Keys to Success #2 - Effective Practice
If you haven't read Keys to Success #1 - Being Consistent, take a minute and look that over.
Continuing with the Keys to Success, we're going to look at Effective Practice ... Or, practice that creates the desired or intended result.
First, you have to be honest with regard to what you NEED to practice vs. what you WANT to practice.
Often, what we WANT to practice is material we know well. It sounds good, is fun to play, boosts our musical ego a bit. However, this is not going to help you improve!
What we NEED to practice, on the other hand, is hard. Our hands and fingers have to learn, our brain has to think, the results we want come slowly. If you're practicing what you need to practice, you're addressing areas of weakness, be it physical limitations (ex. playing 16th note arpeggios at 120bpm) or mental (ex. "Is the altered scale the melodic minor played a 1/2 step about the root of a Dominant chord or what? I can't remember???"). And realize that if you are working on improving a weakness, you will not sound very good in the practice room!
Can you see why musicians would rather practice what they WANT to practice vs. what they NEED to practice?
Now, what do you need to practice?
That depends on where you are in your musical development. If you just bought your instrument, the world of practice is your oyster, so to speak.
On the other end of the spectrum, if you're a gigging musician, you may need to learn new material for the next band rehearsal.
Regardless of level, practice elements can be broken down into eight categories:
FUNDAMENTALS: Holding your instrument correctly, fretting notes correctly, picking, tuning, basic reading and counting, note locations on your instrument, posture etc.
This category will be primarily for beginners. But more experienced musicians sometimes have to return to the fundamentals to correct bad habits that are limiting their development.
TECHNIQUE: Developing facility on your instrument. Eliminating buzz from fretted notes/chords, progressing from down picking only to alternate picking, economy picking, sweep picking, legato, vibrato, slurs, etc.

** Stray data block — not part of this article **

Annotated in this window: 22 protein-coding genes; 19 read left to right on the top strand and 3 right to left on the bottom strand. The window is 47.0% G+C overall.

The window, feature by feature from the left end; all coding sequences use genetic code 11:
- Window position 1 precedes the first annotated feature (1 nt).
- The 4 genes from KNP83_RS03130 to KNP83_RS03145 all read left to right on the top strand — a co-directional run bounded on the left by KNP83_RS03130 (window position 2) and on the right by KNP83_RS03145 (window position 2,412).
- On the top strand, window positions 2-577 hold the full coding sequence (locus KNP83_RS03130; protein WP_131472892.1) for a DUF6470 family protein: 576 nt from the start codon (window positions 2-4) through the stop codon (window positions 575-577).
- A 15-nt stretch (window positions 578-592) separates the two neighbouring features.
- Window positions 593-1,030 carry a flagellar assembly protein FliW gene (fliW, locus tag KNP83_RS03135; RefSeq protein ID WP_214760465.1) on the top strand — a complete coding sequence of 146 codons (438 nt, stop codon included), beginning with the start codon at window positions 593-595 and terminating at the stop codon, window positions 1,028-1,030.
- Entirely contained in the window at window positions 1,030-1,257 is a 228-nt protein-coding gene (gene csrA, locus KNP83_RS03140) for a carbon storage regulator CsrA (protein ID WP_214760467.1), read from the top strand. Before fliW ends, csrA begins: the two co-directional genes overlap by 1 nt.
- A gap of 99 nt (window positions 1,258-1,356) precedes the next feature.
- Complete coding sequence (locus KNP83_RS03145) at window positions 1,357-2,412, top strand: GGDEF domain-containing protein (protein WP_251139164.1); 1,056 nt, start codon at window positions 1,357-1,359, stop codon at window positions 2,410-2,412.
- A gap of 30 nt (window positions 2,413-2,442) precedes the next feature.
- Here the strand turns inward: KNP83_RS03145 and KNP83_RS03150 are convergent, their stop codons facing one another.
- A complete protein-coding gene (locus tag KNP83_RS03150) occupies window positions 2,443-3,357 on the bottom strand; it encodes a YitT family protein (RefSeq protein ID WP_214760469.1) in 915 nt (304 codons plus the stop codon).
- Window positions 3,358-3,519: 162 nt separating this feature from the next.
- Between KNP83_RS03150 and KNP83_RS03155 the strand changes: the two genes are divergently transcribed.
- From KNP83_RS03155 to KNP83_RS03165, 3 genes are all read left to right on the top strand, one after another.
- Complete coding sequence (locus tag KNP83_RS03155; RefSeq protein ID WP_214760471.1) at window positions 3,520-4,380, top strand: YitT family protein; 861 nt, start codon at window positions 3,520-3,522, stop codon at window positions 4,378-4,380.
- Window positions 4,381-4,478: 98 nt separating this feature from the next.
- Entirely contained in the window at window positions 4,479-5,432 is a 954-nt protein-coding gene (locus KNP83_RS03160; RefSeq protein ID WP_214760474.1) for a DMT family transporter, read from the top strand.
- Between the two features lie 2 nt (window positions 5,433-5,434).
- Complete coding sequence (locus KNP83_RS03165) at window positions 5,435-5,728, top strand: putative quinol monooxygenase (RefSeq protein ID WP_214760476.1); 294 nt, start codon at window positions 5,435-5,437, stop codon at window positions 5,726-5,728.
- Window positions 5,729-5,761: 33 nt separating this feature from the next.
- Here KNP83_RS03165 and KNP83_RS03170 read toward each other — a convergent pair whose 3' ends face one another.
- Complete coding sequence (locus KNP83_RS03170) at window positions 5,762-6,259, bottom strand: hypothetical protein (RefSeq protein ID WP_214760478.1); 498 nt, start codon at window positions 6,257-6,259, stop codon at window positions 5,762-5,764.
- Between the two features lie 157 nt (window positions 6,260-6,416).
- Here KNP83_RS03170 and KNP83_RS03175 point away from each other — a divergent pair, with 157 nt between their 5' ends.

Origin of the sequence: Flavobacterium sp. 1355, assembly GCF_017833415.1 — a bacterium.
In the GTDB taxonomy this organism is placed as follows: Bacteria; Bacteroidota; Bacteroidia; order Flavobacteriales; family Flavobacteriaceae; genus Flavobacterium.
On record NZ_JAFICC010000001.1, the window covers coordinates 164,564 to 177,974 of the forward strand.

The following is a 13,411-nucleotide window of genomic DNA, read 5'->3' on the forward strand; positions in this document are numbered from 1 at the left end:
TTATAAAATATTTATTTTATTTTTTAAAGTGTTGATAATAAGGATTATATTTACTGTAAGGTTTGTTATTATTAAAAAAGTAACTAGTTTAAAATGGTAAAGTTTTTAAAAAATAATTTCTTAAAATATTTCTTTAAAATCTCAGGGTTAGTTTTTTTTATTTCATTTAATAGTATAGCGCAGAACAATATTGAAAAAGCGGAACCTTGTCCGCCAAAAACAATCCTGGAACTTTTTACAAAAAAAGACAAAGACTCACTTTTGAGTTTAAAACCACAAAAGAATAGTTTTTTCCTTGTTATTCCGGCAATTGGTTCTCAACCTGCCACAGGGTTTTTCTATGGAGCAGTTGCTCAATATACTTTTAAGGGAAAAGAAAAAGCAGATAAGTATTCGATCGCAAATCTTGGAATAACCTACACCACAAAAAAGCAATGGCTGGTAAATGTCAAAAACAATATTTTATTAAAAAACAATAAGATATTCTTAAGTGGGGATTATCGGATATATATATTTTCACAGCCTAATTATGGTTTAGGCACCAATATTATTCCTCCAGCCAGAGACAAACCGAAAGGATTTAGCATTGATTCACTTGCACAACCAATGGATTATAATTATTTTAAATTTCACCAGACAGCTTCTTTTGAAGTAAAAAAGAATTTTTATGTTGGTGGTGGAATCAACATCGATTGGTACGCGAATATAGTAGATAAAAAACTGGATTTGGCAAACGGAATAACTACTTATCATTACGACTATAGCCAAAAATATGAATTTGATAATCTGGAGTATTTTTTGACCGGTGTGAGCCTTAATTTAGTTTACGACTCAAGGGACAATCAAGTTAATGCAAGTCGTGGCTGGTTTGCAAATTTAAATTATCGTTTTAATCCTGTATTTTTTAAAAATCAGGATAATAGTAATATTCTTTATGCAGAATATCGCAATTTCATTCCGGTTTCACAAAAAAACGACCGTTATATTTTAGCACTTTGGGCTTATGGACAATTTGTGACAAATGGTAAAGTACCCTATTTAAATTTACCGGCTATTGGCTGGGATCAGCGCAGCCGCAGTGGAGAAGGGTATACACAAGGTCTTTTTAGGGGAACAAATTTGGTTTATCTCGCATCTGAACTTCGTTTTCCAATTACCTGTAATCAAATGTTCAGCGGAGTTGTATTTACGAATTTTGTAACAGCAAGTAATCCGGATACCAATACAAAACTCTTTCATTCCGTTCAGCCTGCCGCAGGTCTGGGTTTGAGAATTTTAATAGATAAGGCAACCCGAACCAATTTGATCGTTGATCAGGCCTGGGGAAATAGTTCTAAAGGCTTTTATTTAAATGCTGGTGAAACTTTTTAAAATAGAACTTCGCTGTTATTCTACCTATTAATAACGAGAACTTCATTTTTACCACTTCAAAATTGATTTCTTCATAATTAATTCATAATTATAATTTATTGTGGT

HARMONIC: Triads, chord construction and voicings, chord scales, extended harmony, substitutions, poly chords, voice leading, cadences, etc.
MELODIC: Diatonic scales (major/minor), Arpeggios, Pentatonic scales, Harmonic Minor, Melodic Minor, Diminished, Whole Tone, Modes, scale substitutions, etc.
THEORY: Chords in each key, substitutions, secondary dominants, non functioning dominants, modulation, scale and arpeggio application over chords, etc.
EAR TRAINING: Understanding interval relationships, transcribing, root movement, 3/7 chord connections, voice leading, etc.
NEW MATERIAL: Songs you want to play for fun, material for upcoming gigs.
REPERTOIRE: Songs you've learned in the past and you need a refresher.
If you're honest with yourself, regardless of you skill level, you probably need to work on something from every category above. However, it just isn't possible to dedicate the time necessary to work on everything, every day. You'll also burn yourself out trying to do so.
With that said, pick the top 3-5 elements you really want to develop. Get your material together for those and look at your available practice time and give each element equal time.
As an example, let's say you want to work on sweep picking, extended arpeggios and quartal voicings ... in addition to reviewing your set material for your next band rehearsal. Now, you know you have 90 minutes total you can practice every day.
A good practice schedule would be...
10 minutes on the voicings - Strings ADGB
20 minutes on sweep picks and extended arpeggios (combined since your plan is to use them together)
60 minutes reviewing rehearsal material. (Side note, work on the difficult sections mostly. If you're playing the songs with ease, this becomes more of a WANT vs. NEED situation).
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